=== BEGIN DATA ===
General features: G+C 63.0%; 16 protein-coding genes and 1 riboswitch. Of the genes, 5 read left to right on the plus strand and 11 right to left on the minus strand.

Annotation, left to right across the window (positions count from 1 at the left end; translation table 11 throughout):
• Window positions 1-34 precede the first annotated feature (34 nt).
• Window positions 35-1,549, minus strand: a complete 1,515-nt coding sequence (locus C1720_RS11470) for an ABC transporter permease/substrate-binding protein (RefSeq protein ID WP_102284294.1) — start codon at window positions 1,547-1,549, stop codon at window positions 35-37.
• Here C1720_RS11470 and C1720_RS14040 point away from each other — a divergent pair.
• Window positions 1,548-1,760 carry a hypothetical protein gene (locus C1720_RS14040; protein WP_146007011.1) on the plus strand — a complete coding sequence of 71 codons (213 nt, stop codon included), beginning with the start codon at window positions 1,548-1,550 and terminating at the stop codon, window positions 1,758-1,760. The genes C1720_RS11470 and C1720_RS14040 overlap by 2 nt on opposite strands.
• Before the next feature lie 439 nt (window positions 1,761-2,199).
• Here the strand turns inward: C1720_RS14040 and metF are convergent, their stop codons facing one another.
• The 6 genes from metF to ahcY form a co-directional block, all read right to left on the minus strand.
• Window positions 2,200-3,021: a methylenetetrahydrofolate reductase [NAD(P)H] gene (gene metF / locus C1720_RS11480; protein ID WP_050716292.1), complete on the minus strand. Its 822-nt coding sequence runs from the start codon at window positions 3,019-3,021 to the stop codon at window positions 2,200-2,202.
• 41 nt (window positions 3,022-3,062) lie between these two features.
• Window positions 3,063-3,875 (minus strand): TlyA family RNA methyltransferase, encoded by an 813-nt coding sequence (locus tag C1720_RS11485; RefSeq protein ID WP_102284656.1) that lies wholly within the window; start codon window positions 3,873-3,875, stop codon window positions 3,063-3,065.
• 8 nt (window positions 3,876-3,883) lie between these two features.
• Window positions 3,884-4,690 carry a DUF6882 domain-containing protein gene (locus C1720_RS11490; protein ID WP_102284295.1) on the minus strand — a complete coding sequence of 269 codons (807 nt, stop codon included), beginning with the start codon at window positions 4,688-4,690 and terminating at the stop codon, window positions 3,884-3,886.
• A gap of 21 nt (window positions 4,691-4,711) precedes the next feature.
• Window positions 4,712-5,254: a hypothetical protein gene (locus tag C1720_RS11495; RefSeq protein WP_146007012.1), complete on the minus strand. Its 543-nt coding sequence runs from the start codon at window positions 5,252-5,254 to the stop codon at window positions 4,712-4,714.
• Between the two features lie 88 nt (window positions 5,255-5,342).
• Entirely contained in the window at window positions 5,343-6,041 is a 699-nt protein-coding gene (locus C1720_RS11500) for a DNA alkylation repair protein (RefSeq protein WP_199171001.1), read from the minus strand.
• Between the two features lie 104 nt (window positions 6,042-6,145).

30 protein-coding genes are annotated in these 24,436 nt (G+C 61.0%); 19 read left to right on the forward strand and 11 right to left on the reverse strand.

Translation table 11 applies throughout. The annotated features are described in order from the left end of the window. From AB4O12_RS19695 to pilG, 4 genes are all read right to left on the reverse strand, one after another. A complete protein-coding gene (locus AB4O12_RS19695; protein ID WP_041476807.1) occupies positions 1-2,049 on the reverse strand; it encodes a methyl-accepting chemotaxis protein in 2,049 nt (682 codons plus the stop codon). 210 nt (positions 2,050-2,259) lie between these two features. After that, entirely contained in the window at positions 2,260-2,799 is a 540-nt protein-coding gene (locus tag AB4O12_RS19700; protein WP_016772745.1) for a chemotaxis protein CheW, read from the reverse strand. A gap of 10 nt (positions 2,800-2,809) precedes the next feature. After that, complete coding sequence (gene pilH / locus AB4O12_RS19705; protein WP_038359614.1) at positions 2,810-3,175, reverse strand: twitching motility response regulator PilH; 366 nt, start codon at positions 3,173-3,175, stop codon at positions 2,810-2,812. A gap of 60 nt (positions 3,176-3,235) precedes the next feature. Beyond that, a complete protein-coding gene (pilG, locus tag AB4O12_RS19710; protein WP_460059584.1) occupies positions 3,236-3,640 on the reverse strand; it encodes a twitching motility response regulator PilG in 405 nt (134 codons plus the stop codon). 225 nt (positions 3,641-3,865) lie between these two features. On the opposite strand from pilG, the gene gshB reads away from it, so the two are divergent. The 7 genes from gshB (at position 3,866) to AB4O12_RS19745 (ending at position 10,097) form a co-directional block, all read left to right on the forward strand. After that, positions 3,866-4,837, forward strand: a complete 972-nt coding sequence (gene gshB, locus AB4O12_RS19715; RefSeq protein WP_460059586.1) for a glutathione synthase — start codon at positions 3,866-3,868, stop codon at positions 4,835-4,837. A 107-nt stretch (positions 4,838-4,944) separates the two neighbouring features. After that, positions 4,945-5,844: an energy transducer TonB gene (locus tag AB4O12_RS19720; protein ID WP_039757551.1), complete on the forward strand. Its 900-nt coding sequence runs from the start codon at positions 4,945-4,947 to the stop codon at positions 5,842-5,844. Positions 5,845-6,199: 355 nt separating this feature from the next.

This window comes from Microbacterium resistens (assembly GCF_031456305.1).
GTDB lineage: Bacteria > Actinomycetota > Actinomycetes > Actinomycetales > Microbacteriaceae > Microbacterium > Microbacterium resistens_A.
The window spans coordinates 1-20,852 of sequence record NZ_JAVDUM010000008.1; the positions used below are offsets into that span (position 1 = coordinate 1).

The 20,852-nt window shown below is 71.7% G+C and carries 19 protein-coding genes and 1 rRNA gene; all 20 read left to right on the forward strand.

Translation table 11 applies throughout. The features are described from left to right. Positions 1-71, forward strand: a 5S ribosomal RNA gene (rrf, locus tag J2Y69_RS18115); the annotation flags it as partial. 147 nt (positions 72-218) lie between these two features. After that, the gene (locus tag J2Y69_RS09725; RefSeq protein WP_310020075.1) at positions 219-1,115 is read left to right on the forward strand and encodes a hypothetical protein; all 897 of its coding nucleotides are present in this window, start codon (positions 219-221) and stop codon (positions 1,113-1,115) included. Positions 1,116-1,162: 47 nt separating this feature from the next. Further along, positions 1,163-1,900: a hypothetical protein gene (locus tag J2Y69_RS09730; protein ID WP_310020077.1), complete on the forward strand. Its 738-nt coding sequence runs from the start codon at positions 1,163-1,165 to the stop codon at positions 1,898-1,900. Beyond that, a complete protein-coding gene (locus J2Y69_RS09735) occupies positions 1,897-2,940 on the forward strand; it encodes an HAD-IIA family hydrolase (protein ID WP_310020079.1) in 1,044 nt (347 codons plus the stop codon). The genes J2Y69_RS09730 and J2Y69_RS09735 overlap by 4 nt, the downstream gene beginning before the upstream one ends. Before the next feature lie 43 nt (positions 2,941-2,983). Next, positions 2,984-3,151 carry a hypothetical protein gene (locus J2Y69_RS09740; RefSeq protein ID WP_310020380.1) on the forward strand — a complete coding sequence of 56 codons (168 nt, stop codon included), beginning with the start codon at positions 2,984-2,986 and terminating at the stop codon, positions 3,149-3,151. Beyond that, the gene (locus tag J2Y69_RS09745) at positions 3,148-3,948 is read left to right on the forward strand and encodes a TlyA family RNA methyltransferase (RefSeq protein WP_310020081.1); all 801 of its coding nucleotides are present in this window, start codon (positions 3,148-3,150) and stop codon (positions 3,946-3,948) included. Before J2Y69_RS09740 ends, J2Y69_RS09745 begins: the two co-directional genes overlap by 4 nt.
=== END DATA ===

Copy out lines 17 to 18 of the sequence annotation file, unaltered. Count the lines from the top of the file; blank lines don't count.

• Between the two features lie 88 nt (window positions 5,255-5,342).
• Entirely contained in the window at window positions 5,343-6,041 is a 699-nt protein-coding gene (locus C1720_RS11500) for a DNA alkylation repair protein (RefSeq protein WP_199171001.1), read from the minus strand.